Thursday, February 3, 2011

Puddings Galore

We made brown rice for dinner last night, using a new method I had not tried before.  It involved boiling the rice in a ton of water, like pasta, and then draining it and letting it steam for the last 10 minutes of cooking time.  It turned out...okay.  Recipes that involve boiling don't work terribly well up here (we live at 9000+ feet), without significant modification.  Next time, I'll add a good 10-15 minutes to the boiling process.  The rice did turn out fluffy, though (just a little hard in the middle).

I know from experience that plain rice does not get eaten enthusiastically as leftovers in our house.  So I made rice pudding for the first time.

I have been experimenting with various homemade puddings and custards ever since discovering Einstein's affection for the store-bought variety.  Reluctant to feed my little darling modified food starch and monoglyceride (whatever that is), I went on a great pudding quest.  On foodtimeline.org, I found a pretty sweet history of pudding that I wasted a good couple hours reading.  It seems there are 3 main types of pudding: those made with mostly grains (more like porridge), like rice pudding, bread pudding, and Yorkshire pudding; French custard-types, with eggs and cream; and, of course, the boxed instant type, which must have seemed like a miracle to housewives tired of stirring eggs and cream at low temperature for hours and hours.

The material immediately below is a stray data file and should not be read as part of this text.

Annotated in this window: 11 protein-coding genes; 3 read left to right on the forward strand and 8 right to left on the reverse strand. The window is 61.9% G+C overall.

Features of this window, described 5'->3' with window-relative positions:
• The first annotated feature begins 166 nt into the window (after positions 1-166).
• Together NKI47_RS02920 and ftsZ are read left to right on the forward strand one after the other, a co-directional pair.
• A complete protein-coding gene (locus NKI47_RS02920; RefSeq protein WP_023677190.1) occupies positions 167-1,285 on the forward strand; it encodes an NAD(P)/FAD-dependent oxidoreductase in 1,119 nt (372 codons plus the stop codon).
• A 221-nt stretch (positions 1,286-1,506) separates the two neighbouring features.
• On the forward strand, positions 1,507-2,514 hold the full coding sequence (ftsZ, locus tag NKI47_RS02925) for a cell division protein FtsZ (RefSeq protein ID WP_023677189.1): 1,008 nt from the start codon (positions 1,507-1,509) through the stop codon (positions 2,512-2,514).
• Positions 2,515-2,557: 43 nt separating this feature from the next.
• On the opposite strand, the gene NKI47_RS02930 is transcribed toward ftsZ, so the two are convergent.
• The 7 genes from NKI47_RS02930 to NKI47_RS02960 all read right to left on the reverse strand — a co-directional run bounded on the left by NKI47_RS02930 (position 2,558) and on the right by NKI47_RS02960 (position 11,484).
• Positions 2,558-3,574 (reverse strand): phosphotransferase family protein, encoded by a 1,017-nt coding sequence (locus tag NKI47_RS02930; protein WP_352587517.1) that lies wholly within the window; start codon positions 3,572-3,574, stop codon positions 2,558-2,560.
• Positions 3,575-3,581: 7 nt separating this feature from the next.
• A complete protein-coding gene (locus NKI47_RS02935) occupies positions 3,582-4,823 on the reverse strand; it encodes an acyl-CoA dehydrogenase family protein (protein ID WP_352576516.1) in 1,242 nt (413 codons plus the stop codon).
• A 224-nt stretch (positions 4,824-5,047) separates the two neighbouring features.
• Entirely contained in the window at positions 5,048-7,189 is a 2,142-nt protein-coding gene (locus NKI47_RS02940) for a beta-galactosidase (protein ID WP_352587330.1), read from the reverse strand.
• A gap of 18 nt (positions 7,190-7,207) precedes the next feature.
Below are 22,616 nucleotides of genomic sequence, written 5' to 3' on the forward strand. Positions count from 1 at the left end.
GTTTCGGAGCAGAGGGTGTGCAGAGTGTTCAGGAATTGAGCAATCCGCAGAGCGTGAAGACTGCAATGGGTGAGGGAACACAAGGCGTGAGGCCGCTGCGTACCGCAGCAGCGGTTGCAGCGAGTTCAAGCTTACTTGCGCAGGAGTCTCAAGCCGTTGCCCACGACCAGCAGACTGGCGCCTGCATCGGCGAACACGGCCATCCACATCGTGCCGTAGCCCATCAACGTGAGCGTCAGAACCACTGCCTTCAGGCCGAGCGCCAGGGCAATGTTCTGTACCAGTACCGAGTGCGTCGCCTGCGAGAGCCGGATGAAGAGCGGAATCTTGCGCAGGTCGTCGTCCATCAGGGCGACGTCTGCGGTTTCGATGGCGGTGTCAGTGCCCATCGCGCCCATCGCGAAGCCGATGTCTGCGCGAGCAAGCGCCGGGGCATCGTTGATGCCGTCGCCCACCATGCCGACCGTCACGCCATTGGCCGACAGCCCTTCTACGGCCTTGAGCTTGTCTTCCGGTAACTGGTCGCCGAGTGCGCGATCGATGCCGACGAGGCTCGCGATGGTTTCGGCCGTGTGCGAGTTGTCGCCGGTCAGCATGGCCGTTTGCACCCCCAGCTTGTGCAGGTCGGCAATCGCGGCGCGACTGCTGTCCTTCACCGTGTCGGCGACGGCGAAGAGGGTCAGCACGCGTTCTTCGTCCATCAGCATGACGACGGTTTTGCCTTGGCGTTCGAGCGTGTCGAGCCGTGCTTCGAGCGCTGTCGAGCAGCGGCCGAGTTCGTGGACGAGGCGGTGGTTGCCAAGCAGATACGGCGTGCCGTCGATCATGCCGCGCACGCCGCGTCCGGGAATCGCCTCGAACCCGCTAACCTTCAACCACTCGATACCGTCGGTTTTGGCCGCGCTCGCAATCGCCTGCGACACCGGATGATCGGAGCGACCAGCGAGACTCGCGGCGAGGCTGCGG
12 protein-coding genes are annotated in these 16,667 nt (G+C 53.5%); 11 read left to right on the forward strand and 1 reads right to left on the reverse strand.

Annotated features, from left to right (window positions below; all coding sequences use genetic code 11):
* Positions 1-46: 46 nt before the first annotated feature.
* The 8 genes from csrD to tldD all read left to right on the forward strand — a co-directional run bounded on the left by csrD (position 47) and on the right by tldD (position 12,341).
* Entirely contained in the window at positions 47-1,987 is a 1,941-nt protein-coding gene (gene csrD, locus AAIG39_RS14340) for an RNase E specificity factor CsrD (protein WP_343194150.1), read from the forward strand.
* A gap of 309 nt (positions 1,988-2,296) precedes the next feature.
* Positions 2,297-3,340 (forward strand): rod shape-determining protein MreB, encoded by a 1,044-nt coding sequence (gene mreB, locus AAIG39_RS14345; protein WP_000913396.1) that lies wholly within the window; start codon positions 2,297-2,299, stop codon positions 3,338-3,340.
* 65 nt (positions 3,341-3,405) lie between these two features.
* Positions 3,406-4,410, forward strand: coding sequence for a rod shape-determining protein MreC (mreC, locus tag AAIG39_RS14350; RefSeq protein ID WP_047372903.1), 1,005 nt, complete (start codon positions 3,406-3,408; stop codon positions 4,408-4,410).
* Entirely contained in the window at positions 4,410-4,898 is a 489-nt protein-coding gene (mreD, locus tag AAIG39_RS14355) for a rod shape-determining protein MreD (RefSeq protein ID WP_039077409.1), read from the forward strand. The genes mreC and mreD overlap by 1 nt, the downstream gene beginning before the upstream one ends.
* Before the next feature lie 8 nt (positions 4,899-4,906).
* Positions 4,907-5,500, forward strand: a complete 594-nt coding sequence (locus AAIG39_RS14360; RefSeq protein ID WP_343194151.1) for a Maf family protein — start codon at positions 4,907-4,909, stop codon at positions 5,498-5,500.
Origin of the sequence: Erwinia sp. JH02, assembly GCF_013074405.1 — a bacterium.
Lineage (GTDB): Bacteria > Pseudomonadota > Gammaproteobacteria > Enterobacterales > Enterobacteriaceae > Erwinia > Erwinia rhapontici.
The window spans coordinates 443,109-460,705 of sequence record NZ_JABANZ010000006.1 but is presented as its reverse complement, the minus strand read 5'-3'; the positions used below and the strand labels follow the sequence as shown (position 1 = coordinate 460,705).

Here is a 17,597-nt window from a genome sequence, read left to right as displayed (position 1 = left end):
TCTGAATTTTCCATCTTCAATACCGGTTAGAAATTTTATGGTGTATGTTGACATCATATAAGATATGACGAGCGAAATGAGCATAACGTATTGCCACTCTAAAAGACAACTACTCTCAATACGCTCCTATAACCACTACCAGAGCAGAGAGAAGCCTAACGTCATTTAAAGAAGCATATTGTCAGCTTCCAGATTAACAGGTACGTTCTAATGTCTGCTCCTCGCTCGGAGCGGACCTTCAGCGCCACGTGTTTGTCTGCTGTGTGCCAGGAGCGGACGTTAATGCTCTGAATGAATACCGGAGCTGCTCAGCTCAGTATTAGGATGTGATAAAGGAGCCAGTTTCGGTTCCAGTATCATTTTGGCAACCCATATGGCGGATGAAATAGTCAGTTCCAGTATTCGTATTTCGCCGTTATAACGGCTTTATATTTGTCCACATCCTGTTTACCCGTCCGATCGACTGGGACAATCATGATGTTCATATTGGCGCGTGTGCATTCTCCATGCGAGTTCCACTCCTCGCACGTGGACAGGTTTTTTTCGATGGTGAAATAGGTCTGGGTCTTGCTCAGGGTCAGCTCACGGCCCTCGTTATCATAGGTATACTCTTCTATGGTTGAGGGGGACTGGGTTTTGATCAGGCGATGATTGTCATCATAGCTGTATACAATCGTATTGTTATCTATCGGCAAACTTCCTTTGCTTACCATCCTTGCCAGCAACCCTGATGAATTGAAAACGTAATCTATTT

Well, my porridge-type pudding will definitely be a repeat in our home.  Unfortunately, this batch was made with the aforementioned under-cooked rice and ended up a little...chewy.  Does anybody know what consistency rice pudding is supposed to have?  Should it be fairly toothsome, like oatmeal, or more mushy, like tapioca?  I know not.

In other pudding news, I recently found a fantastic-looking purple sweet potato custard recipe at meta-mom.com that I'm putting on my "try soon" list. Pin It

2 comments:

  1. Hi, I turn my leftover rice into rice pudding all the time--just add some milk, sweetener, and spices, and often dried fruit as well. Then I cook it, stirring the whole time, until it thickens.

    I would have to say it still has a toothsome texture, but is also quite creamy. I hope this helps.

    ReplyDelete
  2. Thanks, Teresa! I'll try again next time we have leftover rice; I think starting with fully-cooked rice will help too! Your pudding sounds waaay more delicious than mine was!

    ReplyDelete

I'd prefer a great discussion to this one-sided pontification any day. Help a girl out. Please leave a comment.

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